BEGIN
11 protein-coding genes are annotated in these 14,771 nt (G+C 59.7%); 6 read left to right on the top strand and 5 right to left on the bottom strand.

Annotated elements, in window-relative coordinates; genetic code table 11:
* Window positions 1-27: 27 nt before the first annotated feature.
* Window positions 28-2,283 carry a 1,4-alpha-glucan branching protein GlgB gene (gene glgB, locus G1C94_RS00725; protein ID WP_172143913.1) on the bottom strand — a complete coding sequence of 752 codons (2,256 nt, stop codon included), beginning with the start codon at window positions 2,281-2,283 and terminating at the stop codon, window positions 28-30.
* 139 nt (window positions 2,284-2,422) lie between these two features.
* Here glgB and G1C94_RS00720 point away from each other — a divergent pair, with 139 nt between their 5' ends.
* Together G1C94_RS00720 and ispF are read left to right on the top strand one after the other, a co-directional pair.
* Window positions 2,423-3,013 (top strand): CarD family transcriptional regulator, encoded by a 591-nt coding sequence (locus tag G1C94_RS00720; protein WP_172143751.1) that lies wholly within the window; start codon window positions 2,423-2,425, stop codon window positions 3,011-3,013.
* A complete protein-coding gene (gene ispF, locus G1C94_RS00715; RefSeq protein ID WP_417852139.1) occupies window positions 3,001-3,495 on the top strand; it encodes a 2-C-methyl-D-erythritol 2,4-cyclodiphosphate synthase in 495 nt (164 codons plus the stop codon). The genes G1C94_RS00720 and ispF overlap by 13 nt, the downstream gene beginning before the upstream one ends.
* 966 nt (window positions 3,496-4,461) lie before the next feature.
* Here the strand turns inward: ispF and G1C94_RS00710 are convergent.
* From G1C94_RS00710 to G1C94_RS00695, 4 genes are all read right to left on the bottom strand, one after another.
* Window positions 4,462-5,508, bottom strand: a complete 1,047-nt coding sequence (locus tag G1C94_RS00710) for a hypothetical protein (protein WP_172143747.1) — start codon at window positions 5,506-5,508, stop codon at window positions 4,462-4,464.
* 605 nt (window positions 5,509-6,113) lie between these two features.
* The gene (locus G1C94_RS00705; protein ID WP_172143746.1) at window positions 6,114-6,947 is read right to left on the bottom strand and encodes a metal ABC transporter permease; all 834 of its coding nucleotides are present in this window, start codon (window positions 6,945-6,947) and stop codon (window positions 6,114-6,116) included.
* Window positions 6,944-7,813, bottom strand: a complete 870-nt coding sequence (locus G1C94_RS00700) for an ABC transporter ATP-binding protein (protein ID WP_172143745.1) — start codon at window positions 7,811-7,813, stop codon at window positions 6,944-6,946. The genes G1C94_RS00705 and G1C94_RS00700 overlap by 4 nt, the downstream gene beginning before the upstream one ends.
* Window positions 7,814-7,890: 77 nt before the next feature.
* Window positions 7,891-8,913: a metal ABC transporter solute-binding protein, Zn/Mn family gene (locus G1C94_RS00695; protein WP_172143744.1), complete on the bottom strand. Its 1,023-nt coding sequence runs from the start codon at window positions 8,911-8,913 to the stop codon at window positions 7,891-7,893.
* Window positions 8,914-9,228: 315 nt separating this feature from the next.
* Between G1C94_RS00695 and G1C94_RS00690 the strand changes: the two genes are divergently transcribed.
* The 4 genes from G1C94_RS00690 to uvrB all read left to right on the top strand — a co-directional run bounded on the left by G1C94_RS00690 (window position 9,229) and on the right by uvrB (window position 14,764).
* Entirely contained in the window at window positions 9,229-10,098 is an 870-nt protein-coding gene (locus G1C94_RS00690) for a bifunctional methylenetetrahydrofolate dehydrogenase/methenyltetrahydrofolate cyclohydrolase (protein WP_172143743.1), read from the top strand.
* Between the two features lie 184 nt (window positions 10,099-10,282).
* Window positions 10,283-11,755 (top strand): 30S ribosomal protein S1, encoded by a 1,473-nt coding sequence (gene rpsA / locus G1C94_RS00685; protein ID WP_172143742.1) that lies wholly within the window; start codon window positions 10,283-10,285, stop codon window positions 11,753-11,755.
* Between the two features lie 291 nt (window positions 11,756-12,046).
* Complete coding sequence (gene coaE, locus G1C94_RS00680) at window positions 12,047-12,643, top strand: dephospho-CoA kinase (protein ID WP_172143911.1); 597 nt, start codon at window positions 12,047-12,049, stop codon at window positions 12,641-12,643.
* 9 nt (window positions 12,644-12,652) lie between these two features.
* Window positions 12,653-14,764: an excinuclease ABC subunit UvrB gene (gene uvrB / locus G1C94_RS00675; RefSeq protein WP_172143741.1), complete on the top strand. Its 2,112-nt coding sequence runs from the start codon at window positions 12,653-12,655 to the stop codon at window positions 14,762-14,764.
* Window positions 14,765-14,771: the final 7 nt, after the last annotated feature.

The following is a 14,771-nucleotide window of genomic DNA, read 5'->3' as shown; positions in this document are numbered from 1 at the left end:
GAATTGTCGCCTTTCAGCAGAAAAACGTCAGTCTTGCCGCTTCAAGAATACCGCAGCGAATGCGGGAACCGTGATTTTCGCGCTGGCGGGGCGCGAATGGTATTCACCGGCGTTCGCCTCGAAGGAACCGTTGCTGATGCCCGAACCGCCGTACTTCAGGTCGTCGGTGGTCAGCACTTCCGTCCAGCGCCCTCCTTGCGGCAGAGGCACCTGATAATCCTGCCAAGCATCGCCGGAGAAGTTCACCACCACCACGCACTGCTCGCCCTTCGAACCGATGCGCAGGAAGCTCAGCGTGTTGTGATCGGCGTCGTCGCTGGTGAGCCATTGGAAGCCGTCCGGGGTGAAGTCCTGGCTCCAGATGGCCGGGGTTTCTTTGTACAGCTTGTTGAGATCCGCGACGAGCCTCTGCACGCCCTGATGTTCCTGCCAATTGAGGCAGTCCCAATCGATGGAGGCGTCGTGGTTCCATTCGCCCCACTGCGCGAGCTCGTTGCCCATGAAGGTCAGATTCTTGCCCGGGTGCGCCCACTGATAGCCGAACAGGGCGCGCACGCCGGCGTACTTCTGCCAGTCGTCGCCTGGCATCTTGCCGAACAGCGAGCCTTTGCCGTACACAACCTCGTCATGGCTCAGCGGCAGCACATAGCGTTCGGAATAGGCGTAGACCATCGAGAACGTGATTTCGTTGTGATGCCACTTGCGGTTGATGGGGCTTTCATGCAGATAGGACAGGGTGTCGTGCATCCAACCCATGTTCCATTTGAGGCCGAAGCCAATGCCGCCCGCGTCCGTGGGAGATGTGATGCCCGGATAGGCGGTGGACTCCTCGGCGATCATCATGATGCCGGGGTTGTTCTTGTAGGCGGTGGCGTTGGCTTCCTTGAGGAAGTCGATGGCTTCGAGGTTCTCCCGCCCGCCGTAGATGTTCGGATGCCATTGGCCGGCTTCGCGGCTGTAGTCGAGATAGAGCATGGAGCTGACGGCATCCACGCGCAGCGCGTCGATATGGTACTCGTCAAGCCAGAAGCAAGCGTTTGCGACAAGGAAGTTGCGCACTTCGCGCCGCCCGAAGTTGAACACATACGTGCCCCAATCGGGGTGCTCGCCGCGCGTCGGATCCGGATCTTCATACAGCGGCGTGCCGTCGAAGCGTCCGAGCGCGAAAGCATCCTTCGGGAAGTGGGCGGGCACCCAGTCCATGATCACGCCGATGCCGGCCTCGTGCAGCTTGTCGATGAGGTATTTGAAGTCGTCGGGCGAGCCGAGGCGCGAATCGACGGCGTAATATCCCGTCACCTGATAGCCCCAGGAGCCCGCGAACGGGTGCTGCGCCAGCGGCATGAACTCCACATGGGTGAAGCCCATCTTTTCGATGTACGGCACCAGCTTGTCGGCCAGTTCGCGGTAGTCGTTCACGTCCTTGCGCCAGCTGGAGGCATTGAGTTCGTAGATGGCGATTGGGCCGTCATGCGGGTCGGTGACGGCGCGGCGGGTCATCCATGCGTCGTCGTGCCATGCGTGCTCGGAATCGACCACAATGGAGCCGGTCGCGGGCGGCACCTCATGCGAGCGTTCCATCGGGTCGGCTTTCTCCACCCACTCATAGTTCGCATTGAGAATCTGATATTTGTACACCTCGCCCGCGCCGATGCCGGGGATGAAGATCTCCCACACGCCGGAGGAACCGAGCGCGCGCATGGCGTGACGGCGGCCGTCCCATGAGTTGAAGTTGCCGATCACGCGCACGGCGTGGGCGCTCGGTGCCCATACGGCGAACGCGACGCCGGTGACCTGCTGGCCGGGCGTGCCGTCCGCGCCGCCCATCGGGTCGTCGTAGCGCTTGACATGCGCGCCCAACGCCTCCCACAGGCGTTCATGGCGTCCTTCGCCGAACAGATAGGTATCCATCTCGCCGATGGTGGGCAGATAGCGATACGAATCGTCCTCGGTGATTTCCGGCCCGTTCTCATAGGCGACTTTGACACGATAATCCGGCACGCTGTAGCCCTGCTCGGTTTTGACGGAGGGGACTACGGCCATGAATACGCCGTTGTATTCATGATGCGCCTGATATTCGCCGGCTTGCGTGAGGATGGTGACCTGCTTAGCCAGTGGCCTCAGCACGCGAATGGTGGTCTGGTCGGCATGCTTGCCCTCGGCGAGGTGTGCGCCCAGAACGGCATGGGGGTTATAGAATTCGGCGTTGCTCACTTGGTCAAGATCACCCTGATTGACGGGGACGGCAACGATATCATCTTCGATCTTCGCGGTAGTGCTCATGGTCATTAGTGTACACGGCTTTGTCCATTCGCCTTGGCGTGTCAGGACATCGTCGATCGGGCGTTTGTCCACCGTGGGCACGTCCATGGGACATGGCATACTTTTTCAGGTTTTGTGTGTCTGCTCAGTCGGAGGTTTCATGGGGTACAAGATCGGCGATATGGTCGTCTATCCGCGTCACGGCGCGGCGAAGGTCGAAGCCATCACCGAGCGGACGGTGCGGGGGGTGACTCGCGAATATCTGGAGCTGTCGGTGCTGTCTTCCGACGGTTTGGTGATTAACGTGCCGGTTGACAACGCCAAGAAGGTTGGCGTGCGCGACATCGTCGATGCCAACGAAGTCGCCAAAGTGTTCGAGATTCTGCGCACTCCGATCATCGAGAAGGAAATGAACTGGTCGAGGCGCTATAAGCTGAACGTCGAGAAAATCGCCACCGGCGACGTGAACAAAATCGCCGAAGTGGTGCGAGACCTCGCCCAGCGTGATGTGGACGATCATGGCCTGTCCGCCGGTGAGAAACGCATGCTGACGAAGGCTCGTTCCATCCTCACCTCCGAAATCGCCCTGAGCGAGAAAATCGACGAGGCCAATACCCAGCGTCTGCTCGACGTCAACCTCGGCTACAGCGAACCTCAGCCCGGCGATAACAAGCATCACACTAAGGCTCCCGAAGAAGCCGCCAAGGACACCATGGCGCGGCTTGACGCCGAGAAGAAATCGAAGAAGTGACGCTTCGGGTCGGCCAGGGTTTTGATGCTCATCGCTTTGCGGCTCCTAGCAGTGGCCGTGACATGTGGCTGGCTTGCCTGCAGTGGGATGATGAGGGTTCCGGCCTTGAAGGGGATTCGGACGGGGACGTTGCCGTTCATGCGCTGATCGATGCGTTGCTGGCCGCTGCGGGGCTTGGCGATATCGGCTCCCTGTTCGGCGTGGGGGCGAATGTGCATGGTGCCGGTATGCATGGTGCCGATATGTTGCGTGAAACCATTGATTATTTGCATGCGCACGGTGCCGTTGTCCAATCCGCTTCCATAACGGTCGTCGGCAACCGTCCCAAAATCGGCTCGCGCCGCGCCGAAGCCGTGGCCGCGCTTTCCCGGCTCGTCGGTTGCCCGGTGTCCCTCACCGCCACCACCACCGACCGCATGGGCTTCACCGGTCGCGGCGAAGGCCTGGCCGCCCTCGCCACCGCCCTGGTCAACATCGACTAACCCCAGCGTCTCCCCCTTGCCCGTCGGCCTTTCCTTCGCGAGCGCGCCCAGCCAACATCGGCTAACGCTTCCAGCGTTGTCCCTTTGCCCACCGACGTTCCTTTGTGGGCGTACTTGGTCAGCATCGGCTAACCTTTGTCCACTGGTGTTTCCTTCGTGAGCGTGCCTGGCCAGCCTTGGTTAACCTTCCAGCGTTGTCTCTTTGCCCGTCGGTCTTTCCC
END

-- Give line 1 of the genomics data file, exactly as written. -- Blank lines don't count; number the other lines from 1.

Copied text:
11 protein-coding genes are annotated in these 14,771 nt (G+C 59.7%); 6 read left to right on the top strand and 5 right to left on the bottom strand.